An extraordinary and powerful novel, impossible to put down.

Wednesday, May 13, 2009

The Winner Stands Alone- Paulo Coelho

The Winner Stands Alone: A Novel The Winner Stands Alone: A Novel by Paulo Coelho

My review

rating: 3 of 5 stars
I list Paulo Coelho as one of my favorite authors, and I love a number of his books. While I liked this one, it definitely wasn't my favorite. That being said, I also think a lot of people just won't get it.

The Winner Stands Alone follows a number of characters through twenty-four hours at the Cannes Film Festival. Igor is a powerful Russian entrepreneur who goes to the festival to get back his wife Ewa, who left him. He is trying to catch her attention by destroying worlds. We follow a variety of characters: Igor, a notorious film distributer, an aspiring actress, model on the rise, and an unknown film director. Igor believes that his mission is one that must be carried out at any cost. I won't say a whole lot more about the plot, as I don't want to spoil it for anyone who would like to read this book.

I do think that Coelho paints an interesting picture of this world of excess. No one is happy in this novel, regardless of how famous they are or how much money they have. He illustrated the fleeting quality of life and I believe, tries to acknowledge what really should matter--not money and fame, but love and people. I think I'll read this book again in a few months and try to think about it more. While I did like it, I don't know if many people will. The vast majority of society clings to the idea that if we just had a little more money, or were famous, or more beautiful, then everything would be all right. Not so, says Coelho and while I believe this is an important message, I'm not sure that the world is ready to hear it, nor am I really sure that is what he intended, it's just my own interpretation.

At any rate, I would definitely recommend this book. It was a good read, and was structured in an interesting way. As a writer, I really appreciated the structure and his interesting points of view. It definitely read quickly, but like I said, I think I will read it again to delve into the deeper meaning.

View all my reviews.

Friday, May 8, 2009


Before he wrote Winnie the Pooh for his son, A.A. Milne wrote The Red House Mystery for his father. It is a typical country house mystery, complete with stereotypical characters including an amateur gentleman detective, Anthony Gillingham . Anthony is on his way to visit his friend, Bill Beverly at the title house. He arrives in time to discover a dead body. The police quickly come to their own conclusions. However Anthony is not yet convinced and persuades Bill to play Watson to his Holmes.

The book is largely cerebral, but not intellectual. The who dunnit is very straightforward. The motive somewhat more mysterious. There are no car chases, or long drawn out fight sequences rather most of the action occurs in Anthony’s mind. The reader is privy to his thought processes throughout the book. I quite enjoyed this aspect.

The Red House Mystery is a cheeky little mystery, never taking itself seriously. The narrative flows easily and there is hardly a mention of a bear, a donkey, or a piglet. It is a splendid way to pass a lazy afternoon.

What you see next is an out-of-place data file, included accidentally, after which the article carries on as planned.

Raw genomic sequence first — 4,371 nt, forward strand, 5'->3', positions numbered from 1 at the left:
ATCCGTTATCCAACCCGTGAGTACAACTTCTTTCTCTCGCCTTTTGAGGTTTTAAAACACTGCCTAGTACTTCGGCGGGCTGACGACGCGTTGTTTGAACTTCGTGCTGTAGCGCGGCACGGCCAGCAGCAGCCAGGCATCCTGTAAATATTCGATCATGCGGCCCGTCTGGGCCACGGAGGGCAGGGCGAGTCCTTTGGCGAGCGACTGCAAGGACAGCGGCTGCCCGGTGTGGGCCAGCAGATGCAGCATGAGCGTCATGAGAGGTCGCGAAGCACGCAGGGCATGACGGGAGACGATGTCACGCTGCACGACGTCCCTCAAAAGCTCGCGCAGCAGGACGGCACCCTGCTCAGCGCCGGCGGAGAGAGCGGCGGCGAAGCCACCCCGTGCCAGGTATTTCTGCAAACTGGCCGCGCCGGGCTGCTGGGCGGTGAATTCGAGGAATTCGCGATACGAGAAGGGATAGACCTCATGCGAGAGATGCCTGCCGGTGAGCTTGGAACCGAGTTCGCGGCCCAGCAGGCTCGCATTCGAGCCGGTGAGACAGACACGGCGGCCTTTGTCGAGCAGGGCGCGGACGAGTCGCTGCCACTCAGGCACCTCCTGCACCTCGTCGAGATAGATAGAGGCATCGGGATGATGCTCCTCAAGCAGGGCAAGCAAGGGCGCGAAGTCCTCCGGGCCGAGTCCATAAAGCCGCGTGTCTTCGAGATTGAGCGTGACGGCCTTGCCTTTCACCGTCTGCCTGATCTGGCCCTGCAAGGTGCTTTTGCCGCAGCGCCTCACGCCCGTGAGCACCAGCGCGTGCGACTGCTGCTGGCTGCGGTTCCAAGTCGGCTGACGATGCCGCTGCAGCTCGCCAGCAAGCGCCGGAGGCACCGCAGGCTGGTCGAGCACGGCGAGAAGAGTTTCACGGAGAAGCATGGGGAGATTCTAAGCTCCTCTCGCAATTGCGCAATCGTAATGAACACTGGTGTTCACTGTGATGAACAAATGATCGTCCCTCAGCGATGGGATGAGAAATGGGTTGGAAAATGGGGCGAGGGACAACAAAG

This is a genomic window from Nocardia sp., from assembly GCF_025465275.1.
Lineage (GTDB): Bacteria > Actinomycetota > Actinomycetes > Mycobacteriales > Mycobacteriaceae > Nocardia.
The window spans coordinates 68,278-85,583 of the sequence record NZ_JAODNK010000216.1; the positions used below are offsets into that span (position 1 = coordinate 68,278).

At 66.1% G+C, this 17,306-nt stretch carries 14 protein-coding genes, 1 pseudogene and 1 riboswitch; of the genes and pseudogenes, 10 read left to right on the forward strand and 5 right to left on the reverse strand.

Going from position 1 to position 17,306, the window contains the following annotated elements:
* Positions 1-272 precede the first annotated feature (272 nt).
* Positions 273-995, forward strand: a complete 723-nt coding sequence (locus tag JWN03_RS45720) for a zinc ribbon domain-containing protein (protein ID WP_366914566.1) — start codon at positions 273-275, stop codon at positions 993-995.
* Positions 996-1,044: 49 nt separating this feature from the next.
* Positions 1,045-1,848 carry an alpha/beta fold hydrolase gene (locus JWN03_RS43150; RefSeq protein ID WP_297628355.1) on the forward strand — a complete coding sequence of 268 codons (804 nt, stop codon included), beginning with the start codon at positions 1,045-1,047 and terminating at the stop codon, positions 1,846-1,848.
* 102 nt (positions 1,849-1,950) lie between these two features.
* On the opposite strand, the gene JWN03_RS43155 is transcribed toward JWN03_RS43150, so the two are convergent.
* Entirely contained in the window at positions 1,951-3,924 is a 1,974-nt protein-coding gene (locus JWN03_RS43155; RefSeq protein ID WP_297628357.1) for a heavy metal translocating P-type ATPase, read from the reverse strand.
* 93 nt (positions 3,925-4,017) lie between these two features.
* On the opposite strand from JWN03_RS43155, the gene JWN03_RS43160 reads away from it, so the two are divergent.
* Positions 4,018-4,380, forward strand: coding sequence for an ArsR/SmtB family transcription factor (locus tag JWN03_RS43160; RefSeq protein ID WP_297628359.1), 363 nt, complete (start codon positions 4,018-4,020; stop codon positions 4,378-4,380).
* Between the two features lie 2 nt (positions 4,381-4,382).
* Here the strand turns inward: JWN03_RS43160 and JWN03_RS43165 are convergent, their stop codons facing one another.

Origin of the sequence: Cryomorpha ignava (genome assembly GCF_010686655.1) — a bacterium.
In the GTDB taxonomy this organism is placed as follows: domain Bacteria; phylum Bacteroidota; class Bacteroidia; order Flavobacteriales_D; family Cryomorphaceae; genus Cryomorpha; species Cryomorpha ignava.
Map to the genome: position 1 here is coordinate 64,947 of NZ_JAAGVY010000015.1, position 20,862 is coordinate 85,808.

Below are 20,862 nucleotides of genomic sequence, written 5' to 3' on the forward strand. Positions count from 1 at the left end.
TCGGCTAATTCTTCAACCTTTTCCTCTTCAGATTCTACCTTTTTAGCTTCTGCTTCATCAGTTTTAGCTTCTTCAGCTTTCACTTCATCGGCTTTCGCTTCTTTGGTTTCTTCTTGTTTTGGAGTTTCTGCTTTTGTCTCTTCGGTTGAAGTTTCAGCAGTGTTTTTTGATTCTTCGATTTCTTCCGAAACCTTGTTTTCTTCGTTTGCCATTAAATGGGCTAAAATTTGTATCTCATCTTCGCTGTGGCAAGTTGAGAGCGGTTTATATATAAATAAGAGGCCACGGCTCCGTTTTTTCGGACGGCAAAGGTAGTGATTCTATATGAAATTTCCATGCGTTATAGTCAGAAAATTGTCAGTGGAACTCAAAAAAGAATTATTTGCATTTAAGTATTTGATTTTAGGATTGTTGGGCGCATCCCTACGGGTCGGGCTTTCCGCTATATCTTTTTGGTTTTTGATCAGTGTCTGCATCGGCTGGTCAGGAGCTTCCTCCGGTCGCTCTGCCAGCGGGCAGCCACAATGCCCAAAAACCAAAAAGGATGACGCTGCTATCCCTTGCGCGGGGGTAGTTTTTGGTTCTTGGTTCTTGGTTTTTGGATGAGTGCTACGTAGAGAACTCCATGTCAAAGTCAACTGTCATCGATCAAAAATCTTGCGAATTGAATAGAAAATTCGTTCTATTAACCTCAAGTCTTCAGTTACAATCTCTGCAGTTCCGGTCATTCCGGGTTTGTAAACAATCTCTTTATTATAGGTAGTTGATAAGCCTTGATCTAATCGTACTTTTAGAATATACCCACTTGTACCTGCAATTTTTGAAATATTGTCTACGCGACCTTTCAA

In the early hours of the morning a young poet, recently arrived in Oxford seeking adventure, stumbles into a toy shop to find a body occupying the upper flat. When he returns to the scene with the police, he finds not only has the body disappeared, the toy shop is now a grocery. He relates his adventure to his friend and mystery hunter Gervase Fen. What follows is a whimsical locked room type mystery full of literary allusions and witty dialogue. Fen is a likable, eccentric Don who recruits his bawdy students to aid him in his pursuit to solve the mystery. (One would not be at all surprised if Bertie Wooster wandered through at some point).

The Moving Toyshop, published in 1946, is a golden age British murder mystery; it is slightly dated. Perhaps it relies too much upon coincidence. I don't find this to be problematic as most mysteries rely on coincidence, implausible use of technology, or an almost supernatural intelligence. Overall it is a fast paced, easy, entertaining read. I enjoyed it immensely, but if British cozy mysteries with a pre-WWII atmosphere are not your thing, then possibly you should pass this one by.

Thursday, May 7, 2009

"The Weight of Heaven" - Thrity Umrigar

After the death of their son, Frank and Ellie move to India to escape. Frank works as the head of a company, HerbalSolutions, which uses local trees for a diabetes medication. The trees were used by the natives, as well, but the new restrictions cause havoc between boss and workers.

Meanwhile, Frank yearns for his lost son and tries to fill the gap with Ramesh, the bright, ambitious son of their housekeepers. This hurts his father, who wants only the best for his son, as long as it is true to India.

This is a wrenching read. I thought of heaven as light, airless, but the grief - which Umrigar expresses with metaphors and beautiful imagery - the grief, the grief, oh, how it hurts the chest and heart to imagine.

4.25 out of 5.0 Gin and Tonics.

Sunday, May 3, 2009

Christianity Tody International/FAITH AND POP CULTURE

Eight articles from the magazine Christianity Today are presented along with questions to prompt group discussion about the intersection of Christian faith and pop culture. Some of the ideas will be familiar to twenty-somethings who've already been immersed in idea of maintaining a faith that is relevant to modern culture. For example, some of the articles discuss how religious themes can be found in films and TV shows.

However, there is so much material for discussion that readers are bound to find something new. Some of the ideas that I found interesting: playing sports is a way of honoring the Sabbath, ministering to Hollywood is more helpful than condemning it, entertainment doesn't have to be an end to itself but a vehicle for uplifting one's spirit, and an excess of entertainment can be over-stimulating.

Bible verses are applied to each discussion, but these aren't really Bible studies. Enough questions are provided to sustain in-depth discussions. The suggested group activities are fun too--like watching a scene from an inspiring sports movie or guessing what each group member might write a book about.

View the product page at the publisher's website.